Parents' Guide to


By Emily Ashby, Common Sense Media Reviewer

age 7+

Creatures find friendship, fun in awesome animated world.

Dinotrux Poster Image

A Lot or a Little?

What you will—and won't—find in this TV show.

Community Reviews

age 8+

Based on 22 parent reviews

age 7+

Built on Bullying

If you get past the constant fighting and put downs it's not generally a bad show. It's entertaining and has a lot of good positive messages. But what bothers me is the constant negative undertone. Ty is a bully. The first episode he comes into the crater and decides to make a home there. D structs already lives there and doesn't want Ty there. D structs isn't a good guy, but Ty isn't either. Ty is just like "you can share" and refuses to leave. It's like having a random person move into your house and then invite a bunch of people to live there with them and you can't get rid of them no matter what you try. And he has this outlook everywhere he goes. If someone says no, he forces them to do what he wants. And there's multiple times the main group decides to steal from others, including D structs or talk about destroying his stuff. It's just a really terrible undertone to what could be a really great show.

This title has:

Too much violence
1 person found this helpful.
age 8+

Who though this was a good idea for a kid's show?

How did they manage to take a book for preschoolers as cute as Chris Gall's book and turn it into a show as violent as this one? There's a lot of screaming and yelling, and various characters trade insults. After watching it, my son just wants to smash things. Also, there's a character with a pronounced verbal/physical tic that's played up for laughs.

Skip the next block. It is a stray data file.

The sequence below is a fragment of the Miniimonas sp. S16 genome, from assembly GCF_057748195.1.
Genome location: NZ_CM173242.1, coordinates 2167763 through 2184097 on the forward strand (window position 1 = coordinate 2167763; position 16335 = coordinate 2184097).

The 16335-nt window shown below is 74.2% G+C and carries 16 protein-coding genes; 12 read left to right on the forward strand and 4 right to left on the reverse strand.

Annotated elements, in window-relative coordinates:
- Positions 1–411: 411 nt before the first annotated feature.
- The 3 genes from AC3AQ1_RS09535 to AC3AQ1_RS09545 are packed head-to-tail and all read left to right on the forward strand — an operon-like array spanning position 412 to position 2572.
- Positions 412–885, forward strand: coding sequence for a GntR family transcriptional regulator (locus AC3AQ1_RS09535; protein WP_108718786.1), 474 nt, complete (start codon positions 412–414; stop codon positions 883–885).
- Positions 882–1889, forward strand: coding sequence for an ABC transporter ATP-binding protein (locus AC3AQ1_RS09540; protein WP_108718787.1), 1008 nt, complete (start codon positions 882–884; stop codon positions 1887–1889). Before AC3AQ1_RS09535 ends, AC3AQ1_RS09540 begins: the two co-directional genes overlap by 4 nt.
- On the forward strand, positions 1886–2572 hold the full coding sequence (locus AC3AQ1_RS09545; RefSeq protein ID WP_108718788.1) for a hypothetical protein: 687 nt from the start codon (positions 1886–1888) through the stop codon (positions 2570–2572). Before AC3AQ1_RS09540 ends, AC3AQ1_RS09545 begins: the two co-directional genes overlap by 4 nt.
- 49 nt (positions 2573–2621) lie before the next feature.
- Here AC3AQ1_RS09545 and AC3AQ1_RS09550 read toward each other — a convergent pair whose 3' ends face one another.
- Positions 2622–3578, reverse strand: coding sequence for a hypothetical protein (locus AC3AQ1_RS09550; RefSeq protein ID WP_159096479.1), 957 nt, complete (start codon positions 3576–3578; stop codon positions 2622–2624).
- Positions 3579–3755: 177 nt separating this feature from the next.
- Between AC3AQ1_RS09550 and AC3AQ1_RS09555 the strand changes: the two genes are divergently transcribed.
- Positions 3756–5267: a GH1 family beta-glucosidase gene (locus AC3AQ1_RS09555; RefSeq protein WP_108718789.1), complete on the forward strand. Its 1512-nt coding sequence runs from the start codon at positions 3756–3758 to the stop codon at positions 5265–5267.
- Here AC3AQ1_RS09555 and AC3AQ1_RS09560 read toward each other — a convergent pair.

This title has:

Too much violence
1 person found this helpful.

Is It Any Good?

Our review:
Parents say (22 ):
Kids say (10 ):

This fantastic series blends two kid favorites -- dinosaurs and construction vehicles -- into a cast of exceptional characters who show viewers how deceiving appearances can be. The characters' home is a place where different species never interact, let alone work together, so when Ty Rux takes the time to get to know Revvit and the two become friends, it's the spark that inspires change and breaks down the barriers that have kept the characters separate for so long.

Each episode is packed with illustrations of friendship, teamwork, and creative problem-solving that draws on the unique skills of each character, from the tiniest Reptool to the most powerful Dinotrux, but that's not what will keep kids coming back for more. Instead they will be won over by the well-rounded characters and the remarkable animation and detail that went into bringing these appealing book characters to the screen.

TV Details

Did we miss something on diversity?

Research shows a connection between kids' healthy self-esteem and positive portrayals in media. That's why we've added a new "Diverse Representations" section to our reviews that will be rolling out on an ongoing basis. You can help us help kids by suggesting a diversity update.

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